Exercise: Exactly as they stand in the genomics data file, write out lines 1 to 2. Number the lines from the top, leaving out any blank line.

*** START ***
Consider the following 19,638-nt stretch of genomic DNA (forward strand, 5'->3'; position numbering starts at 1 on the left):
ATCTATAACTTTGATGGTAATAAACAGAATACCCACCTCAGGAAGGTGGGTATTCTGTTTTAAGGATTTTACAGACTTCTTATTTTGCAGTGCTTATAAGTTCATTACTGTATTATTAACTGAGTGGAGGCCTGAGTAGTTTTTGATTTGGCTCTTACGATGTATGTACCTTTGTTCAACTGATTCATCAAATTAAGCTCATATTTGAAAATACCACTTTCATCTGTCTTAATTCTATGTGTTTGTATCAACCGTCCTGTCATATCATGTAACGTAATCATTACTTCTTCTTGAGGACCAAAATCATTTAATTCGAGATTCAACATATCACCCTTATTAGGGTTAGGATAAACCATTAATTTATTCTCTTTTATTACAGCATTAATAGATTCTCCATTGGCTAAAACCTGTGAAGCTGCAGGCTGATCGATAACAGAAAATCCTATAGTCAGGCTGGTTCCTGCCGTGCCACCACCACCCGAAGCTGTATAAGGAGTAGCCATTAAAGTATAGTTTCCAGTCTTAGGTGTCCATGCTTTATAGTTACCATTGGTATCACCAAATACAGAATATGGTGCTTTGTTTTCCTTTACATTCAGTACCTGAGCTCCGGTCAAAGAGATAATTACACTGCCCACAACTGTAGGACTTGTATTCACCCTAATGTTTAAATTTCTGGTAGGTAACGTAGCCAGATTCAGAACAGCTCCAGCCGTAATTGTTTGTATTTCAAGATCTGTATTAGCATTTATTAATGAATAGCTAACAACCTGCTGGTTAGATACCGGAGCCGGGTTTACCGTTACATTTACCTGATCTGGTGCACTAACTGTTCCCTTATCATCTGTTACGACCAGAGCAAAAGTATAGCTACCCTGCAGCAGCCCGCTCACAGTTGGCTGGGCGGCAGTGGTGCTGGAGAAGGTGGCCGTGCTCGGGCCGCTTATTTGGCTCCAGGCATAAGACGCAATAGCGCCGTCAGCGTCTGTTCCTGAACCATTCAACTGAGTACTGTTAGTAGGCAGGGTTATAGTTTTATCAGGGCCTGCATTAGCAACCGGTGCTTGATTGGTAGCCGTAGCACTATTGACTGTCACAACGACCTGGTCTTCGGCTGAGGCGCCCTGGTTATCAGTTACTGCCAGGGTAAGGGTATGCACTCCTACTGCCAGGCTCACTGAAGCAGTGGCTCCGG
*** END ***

Consider the following 19,638-nt stretch of genomic DNA (forward strand, 5'->3'; position numbering starts at 1 on the left):
ATCTATAACTTTGATGGTAATAAACAGAATACCCACCTCAGGAAGGTGGGTATTCTGTTTTAAGGATTTTACAGACTTCTTATTTTGCAGTGCTTATAAGTTCATTACTGTATTATTAACTGAGTGGAGGCCTGAGTAGTTTTTGATTTGGCTCTTACGATGTATGTACCTTTGTTCAACTGATTCATCAAATTAAGCTCATATTTGAAAATACCACTTTCATCTGTCTTAATTCTATGTGTTTGTATCAACCGTCCTGTCATATCATGTAACGTAATCATTACTTCTTCTTGAGGACCAAAATCATTTAATTCGAGATTCAACATATCACCCTTATTAGGGTTAGGATAAACCATTAATTTATTCTCTTTTATTACAGCATTAATAGATTCTCCATTGGCTAAAACCTGTGAAGCTGCAGGCTGATCGATAACAGAAAATCCTATAGTCAGGCTGGTTCCTGCCGTGCCACCACCACCCGAAGCTGTATAAGGAGTAGCCATTAAAGTATAGTTTCCAGTCTTAGGTGTCCATGCTTTATAGTTACCATTGGTATCACCAAATACAGAATATGGTGCTTTGTTTTCCTTTACATTCAGTACCTGAGCTCCGGTCAAAGAGATAATTACACTGCCCACAACTGTAGGACTTGTATTCACCCTAATGTTTAAATTTCTGGTAGGTAACGTAGCCAGATTCAGAACAGCTCCAGCCGTAATTGTTTGTATTTCAAGATCTGTATTAGCATTTATTAATGAATAGCTAACAACCTGCTGGTTAGATACCGGAGCCGGGTTTACCGTTACATTTACCTGATCTGGTGCACTAACTGTTCCCTTATCATCTGTTACGACCAGAGCAAAAGTATAGCTACCCTGCAGCAGCCCGCTCACAGTTGGCTGGGCGGCAGTGGTGCTGGAGAAGGTGGCCGTGCTCGGGCCGCTTATTTGGCTCCAGGCATAAGACGCAATAGCGCCGTCAGCGTCTGTTCCTGAACCATTCAACTGAGTACTGTTAGTAGGCAGGGTTATAGTTTTATCAGGGCCTGCATTAGCAACCGGTGCTTGATTGGTAGCCGTAGCACTATTGACTGTCACAACGACCTGGTCTTCGGCTGAGGCGCCCTGGTTATCAGTTACTGCCAGGGTAAGGGTATGCACTCCTACTGCCAGGCTCACTGAAGCAGTGGCTCCGG